One-on-One with Quynh Doan

Dr. Quynh Doan

Dr. Quynh Doan first arrived in B.C. in 1998 for her UBC pediatrics residency interview. A Vietnamese immigrant who grew up in Montreal, she left home during the city’s infamous ice storm and saw Vancouver’s mild winter weather as a sign she was meant to be here.

As a clinician-scientist and associate professor in UBC’s Department of Pediatrics, Dr. Doan advocates for the power of research to transform health care delivery and champions inclusivity among research participants. In her leadership roles over the past decade, she has been working to bridge the worlds of research and care to improve emergency services for children.

Now, as the UBC Faculty of Medicine’s Associate Dean, Research, for BC Children’s Hospital Research Institute (BCCHR), she leads the Institute’s mission to conduct discovery, translational and clinical research to benefit the health of children and their families.

We spoke with Dr. Doan about the importance of continuous learning and how she comes by her musical talent naturally.

Who inspires you and why?

My peers inspire me — both clinician-researchers and scientists. There’s nothing more important than learning, growing and continuing that cycle.

Peer mentorship was particularly important as I moved into leadership positions. Leadership skills aren’t a core part of our training as scientists. So, you build these skills by adopting models and behaviours that inspire, motivate and help people grow around you.

For you, what makes UBC different?

The campus is in a beautiful location and it’s a mix of old and new. To me that’s a metaphor for what we do as health care professionals and scientists — it’s a blend of tradition and history, but we’re also open to new ways of doing and learning. UBC is special because we’re not shy about changing, evolving and inviting opportunities for learning from around us.

Secret talent:

I don’t think it’s a secret anymore, but I grew up in a family of musicians. My grandfather was a composer and my dad was a famous singer in Vietnam. My sister and I were trained to sing as a duet, so we were performing on stages in Montreal all throughout our youth. I finally left that life when I got into medical school. While I still play the piano to ground myself sometimes, I reserve singing for the family karaoke parties.

What are your main goals or aspirations?

To me, one of the most important things is to make space to grow. In my life I need to know there are still things to learn and improve on.

At BCCHR, a research institute of the UBC Faculty of Medicine, we just completed a new strategic plan which aligns with the Faculty’s strategic plan. Our goal is to enhance how we integrate research into care for kids. Whether it’s preventing illness, dealing with illness or helping people cope with being ill, we need to ensure that clinical care informs the research and the research comes back and informs clinical care.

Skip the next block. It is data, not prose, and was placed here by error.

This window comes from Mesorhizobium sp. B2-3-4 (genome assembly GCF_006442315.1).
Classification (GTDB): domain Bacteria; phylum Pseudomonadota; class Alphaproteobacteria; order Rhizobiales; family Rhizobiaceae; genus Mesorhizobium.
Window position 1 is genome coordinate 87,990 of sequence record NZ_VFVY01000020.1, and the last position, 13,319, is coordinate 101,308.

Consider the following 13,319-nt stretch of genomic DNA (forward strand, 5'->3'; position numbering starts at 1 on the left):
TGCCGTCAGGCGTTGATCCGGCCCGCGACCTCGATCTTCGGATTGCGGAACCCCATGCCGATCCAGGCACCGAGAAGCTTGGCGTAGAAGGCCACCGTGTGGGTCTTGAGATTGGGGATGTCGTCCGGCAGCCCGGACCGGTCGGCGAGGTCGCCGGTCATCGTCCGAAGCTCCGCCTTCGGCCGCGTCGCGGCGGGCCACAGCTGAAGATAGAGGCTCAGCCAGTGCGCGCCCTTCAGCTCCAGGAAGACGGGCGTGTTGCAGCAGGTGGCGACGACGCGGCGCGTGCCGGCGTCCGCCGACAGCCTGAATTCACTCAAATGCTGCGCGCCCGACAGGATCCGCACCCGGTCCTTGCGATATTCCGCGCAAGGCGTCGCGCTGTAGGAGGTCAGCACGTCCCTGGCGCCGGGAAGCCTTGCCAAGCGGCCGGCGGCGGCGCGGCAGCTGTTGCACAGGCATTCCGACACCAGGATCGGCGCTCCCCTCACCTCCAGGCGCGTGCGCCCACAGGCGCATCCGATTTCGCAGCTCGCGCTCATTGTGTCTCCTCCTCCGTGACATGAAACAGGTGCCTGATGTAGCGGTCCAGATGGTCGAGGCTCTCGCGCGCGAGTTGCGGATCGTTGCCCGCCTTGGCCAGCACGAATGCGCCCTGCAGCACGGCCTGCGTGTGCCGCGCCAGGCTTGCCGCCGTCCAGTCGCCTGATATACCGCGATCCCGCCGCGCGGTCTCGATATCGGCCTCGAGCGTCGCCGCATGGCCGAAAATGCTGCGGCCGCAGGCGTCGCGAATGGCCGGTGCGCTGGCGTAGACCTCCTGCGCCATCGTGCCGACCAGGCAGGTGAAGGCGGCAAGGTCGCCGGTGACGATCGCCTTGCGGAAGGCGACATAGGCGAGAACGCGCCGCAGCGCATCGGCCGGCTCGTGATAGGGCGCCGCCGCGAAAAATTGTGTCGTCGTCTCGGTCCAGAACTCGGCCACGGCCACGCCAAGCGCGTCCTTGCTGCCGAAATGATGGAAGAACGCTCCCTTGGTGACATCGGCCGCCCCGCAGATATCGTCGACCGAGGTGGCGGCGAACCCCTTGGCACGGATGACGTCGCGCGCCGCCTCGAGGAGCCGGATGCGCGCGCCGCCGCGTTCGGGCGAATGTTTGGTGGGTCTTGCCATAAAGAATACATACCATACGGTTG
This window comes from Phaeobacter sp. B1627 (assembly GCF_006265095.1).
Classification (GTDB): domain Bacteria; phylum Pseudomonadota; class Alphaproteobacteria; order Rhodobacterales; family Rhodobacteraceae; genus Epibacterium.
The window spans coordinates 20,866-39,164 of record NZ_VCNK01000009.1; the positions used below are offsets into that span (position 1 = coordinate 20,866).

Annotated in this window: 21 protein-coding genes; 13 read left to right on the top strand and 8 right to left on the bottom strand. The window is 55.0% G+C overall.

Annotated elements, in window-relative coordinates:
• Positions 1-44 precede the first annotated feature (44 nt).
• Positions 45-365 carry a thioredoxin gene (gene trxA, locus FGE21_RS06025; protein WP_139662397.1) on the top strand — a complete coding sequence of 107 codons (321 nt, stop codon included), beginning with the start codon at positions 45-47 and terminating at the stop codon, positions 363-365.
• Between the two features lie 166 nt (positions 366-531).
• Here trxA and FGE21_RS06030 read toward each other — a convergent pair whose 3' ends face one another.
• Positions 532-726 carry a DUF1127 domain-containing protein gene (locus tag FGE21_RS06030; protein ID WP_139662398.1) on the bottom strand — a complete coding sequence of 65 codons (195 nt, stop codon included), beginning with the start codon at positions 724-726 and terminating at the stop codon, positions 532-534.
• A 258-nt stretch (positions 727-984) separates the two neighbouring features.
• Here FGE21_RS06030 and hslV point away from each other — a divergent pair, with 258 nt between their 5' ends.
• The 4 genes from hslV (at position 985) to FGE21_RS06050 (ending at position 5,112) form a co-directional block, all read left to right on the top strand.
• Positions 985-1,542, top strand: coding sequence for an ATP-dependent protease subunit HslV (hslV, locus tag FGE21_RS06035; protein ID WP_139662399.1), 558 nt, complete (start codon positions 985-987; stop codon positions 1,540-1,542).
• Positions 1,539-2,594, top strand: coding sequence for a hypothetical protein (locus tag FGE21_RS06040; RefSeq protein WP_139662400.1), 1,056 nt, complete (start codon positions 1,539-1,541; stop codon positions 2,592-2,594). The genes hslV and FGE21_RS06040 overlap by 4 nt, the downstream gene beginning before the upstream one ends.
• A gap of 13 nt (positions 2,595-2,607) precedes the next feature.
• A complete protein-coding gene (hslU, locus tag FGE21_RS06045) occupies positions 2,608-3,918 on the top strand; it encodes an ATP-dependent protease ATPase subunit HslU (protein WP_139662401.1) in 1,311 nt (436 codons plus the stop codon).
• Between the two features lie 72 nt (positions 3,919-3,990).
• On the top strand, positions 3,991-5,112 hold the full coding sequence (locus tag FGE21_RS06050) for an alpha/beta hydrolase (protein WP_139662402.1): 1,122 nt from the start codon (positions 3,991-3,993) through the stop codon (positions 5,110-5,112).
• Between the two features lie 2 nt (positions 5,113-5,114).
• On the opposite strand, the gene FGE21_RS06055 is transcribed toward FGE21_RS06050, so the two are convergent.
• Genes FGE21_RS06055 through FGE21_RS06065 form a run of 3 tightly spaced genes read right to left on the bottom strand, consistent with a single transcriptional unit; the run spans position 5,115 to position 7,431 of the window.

So, a lot of the new initiatives and priorities we’re setting up have to do with engagement, collaboration and partnership. Patients and families also need to be involved in deciding what we research and how that is integrated back into their lives.

Best piece of advice:

The advice I would give is, how you handle yourself in a conflict is more important than the outcome of the dispute. Feeling good about how you behaved and the energy you put out into the world is more important than to be recognized as being right.

First job:

At age 16, I became a sales associate and went on the road to home shows trying to sell dinner plates. I was the youngest associate and had the opportunity to work with people from different backgrounds. That served me well in terms of learning to interact with strangers, to convey the message I needed to convey and to engage people in productive conversations.

How do you like to recharge?

I like to bake and then I like to eat what I bake. When I’m not at work I spend most of my time cooking, eating and working out. I ski, play squash, cycle and run — though it’s challenging, it’s important for me to stay active and healthy.

Favourite spot in B.C.

My favourite spots are close to home. I like to walk through UBC’s Point Grey campus and the various trails through Pacific Spirit Park. During the pandemic I discovered just how beautiful the paths around campus are — there are wide open spaces, stunning architecture, and little traffic so it’s safe and tranquil.

Published: June 2024